A network of tunnels, hundreds of feet long, has been found on an island in Cork Harbour. The discovery has also provided a treasure trove of items not seen in decades – such as military equipment and prisoners’ identity badges – which are now in the hands of local historians.
John Crotty, who looks after the island as part of his job with Cork County Council, said they were also aware of another tunnel on the island used by smugglers since the 16th century. Regrettably however they had decided to seal it off because it was most likely structurally unsound.
“We knew of the existence of the tunnels under Bastion No 3, but they are a lot bigger than we expected. They go on for hundreds of metres in a U shape. There’s a warren of areas within them for storage,” Crotty told the Irish Examiner.
“We’re finding a lot of military equipment down there including parts for guns and badges for prisoners, which are more than 100 years old. There’s also a bellows, which formed part of a workshop and we are hoping to restore that and put it and other artifacts on display.”
Once a military fortress built out of a fear that France or Spain would invade Ireland, the island was turned out to into a prison in the 19th century; at one point nearly two and a half thousand souls were incarcerated there – making it the biggest prison in world – at a time when thousands of Irish people were driven to petty crime by the hardship of the Great Famine. There at least they would be fed.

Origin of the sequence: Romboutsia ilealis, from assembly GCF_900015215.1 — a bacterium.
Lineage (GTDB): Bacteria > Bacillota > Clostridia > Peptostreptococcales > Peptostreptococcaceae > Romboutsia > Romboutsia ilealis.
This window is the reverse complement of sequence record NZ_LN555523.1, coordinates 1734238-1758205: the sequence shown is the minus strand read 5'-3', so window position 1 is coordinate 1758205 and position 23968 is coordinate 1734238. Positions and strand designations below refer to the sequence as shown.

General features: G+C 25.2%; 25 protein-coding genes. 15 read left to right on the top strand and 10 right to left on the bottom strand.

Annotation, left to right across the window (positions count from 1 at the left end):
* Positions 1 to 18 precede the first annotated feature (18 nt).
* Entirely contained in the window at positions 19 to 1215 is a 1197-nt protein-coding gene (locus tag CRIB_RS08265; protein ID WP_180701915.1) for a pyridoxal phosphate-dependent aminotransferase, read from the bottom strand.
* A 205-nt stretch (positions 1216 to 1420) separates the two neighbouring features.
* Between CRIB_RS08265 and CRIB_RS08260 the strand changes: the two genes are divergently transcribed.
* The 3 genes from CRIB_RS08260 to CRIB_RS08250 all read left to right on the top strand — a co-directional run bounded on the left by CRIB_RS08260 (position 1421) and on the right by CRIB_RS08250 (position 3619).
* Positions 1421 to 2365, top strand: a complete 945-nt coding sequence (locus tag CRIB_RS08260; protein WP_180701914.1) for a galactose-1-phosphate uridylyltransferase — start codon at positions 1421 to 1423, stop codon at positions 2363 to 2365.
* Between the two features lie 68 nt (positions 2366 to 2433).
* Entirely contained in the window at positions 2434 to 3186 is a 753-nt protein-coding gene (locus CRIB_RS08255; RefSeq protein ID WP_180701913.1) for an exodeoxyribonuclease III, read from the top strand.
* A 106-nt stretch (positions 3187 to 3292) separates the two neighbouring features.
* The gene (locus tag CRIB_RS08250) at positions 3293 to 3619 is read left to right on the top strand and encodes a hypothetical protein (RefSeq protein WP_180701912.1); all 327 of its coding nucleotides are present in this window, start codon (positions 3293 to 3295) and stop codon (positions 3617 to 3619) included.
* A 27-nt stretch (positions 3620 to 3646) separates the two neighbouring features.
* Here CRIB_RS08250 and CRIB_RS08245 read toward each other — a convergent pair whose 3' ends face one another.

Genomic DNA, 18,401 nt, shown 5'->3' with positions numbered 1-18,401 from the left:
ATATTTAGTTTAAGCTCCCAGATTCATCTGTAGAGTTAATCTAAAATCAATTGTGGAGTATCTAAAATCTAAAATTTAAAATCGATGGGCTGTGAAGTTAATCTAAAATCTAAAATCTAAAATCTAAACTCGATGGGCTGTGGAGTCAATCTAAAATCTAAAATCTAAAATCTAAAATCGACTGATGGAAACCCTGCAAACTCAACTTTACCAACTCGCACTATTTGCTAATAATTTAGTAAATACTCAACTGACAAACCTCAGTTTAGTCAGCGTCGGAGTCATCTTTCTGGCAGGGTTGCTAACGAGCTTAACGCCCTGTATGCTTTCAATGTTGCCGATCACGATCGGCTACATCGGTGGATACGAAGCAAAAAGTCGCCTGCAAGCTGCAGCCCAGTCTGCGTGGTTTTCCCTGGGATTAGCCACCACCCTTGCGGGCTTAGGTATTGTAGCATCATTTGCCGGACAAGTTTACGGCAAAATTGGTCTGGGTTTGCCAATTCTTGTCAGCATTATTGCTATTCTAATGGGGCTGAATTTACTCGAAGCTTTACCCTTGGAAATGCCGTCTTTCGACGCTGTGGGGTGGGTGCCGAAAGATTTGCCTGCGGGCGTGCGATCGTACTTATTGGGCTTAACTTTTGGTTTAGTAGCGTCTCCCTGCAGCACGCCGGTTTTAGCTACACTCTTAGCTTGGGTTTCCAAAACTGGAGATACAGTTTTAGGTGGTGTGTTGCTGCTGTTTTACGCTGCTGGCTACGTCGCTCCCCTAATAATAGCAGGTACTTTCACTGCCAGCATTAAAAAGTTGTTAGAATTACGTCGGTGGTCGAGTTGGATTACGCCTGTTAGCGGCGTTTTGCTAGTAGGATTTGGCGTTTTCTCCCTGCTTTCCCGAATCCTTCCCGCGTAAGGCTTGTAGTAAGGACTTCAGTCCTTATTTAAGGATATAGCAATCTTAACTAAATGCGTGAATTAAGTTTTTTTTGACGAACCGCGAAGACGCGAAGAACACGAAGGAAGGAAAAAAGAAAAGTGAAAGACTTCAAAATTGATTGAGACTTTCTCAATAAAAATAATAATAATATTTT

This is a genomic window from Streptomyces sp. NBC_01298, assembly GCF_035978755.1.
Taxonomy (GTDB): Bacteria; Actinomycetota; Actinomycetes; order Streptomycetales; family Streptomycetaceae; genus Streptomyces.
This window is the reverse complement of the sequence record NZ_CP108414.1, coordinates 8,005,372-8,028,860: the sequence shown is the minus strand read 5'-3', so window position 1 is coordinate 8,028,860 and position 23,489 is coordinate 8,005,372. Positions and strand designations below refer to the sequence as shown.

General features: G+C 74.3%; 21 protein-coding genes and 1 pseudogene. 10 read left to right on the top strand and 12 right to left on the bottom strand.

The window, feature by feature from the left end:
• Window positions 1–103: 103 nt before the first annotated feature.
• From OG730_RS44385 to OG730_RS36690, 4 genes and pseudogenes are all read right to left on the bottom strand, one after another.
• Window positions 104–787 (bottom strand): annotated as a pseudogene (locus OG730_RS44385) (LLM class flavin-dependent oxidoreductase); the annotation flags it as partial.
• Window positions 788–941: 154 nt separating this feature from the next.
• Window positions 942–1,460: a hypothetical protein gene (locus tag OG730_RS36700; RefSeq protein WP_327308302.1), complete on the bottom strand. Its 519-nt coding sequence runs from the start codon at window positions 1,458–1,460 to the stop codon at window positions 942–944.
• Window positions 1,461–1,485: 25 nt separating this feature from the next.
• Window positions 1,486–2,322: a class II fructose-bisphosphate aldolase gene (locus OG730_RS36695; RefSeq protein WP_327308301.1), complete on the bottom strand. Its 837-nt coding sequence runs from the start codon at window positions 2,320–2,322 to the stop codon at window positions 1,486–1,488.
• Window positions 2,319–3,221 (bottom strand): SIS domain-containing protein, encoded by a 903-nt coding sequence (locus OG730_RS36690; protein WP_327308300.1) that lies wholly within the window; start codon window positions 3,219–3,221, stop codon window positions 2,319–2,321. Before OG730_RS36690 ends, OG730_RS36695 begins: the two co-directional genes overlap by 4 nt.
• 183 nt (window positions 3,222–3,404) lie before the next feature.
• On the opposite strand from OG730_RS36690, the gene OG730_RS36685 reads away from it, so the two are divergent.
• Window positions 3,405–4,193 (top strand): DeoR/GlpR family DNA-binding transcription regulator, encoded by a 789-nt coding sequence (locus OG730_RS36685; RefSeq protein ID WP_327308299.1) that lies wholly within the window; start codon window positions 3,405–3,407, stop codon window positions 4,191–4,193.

Today again the island will make history: the Irish Prison Service will donate the Spike Island Convict Church chalice and paten to the island’s visitor center.
The items date from 1848 and were used when the prison was at its peak; religion forming a key part of the penal system’s attempts to rehabilitate criminals.
The island has also been shortlisted for a travel award alongside other European icons such as Buckingham Palace and the Colosseum. Other Irish winners have included the Guinness Storehouse in Dublin and Belfast’s Titanic Quarter.
Here's a short clip from RTE on the island: